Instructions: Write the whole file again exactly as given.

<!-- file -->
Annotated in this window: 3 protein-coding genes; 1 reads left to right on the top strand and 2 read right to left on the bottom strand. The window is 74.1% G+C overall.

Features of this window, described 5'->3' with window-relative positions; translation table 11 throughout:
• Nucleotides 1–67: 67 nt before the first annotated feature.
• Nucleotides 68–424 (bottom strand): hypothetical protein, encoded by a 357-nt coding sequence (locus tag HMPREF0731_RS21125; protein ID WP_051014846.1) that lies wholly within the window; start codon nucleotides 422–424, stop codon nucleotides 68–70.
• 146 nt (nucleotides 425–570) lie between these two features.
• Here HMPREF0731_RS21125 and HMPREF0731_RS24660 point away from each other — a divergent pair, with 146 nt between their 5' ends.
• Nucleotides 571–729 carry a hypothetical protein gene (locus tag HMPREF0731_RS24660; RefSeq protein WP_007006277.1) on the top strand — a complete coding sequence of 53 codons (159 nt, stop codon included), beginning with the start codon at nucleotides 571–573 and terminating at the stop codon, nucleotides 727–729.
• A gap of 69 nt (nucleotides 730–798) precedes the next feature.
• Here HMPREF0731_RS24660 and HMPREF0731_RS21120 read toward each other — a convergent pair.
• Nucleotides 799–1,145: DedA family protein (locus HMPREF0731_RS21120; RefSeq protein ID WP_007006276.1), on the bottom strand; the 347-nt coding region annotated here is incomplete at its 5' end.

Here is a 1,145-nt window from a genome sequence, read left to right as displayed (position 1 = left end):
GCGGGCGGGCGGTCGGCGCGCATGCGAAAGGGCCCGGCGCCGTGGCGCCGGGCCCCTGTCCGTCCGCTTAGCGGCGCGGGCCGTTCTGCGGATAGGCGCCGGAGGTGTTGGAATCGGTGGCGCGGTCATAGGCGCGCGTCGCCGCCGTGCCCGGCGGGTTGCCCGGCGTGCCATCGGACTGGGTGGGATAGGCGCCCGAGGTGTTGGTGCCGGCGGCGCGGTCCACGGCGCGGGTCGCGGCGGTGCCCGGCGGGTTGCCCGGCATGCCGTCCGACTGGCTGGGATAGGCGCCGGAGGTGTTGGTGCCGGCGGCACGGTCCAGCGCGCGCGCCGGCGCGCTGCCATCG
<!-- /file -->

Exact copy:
Annotated in this window: 3 protein-coding genes; 1 reads left to right on the top strand and 2 read right to left on the bottom strand. The window is 74.1% G+C overall.

Features of this window, described 5'->3' with window-relative positions; translation table 11 throughout:
• Nucleotides 1–67: 67 nt before the first annotated feature.
• Nucleotides 68–424 (bottom strand): hypothetical protein, encoded by a 357-nt coding sequence (locus tag HMPREF0731_RS21125; protein ID WP_051014846.1) that lies wholly within the window; start codon nucleotides 422–424, stop codon nucleotides 68–70.
• 146 nt (nucleotides 425–570) lie between these two features.
• Here HMPREF0731_RS21125 and HMPREF0731_RS24660 point away from each other — a divergent pair, with 146 nt between their 5' ends.
• Nucleotides 571–729 carry a hypothetical protein gene (locus tag HMPREF0731_RS24660; RefSeq protein WP_007006277.1) on the top strand — a complete coding sequence of 53 codons (159 nt, stop codon included), beginning with the start codon at nucleotides 571–573 and terminating at the stop codon, nucleotides 727–729.
• A gap of 69 nt (nucleotides 730–798) precedes the next feature.
• Here HMPREF0731_RS24660 and HMPREF0731_RS21120 read toward each other — a convergent pair.
• Nucleotides 799–1,145: DedA family protein (locus HMPREF0731_RS21120; RefSeq protein ID WP_007006276.1), on the bottom strand; the 347-nt coding region annotated here is incomplete at its 5' end.

Here is a 1,145-nt window from a genome sequence, read left to right as displayed (position 1 = left end):
GCGGGCGGGCGGTCGGCGCGCATGCGAAAGGGCCCGGCGCCGTGGCGCCGGGCCCCTGTCCGTCCGCTTAGCGGCGCGGGCCGTTCTGCGGATAGGCGCCGGAGGTGTTGGAATCGGTGGCGCGGTCATAGGCGCGCGTCGCCGCCGTGCCCGGCGGGTTGCCCGGCGTGCCATCGGACTGGGTGGGATAGGCGCCCGAGGTGTTGGTGCCGGCGGCGCGGTCCACGGCGCGGGTCGCGGCGGTGCCCGGCGGGTTGCCCGGCATGCCGTCCGACTGGCTGGGATAGGCGCCGGAGGTGTTGGTGCCGGCGGCACGGTCCAGCGCGCGCGCCGGCGCGCTGCCATCG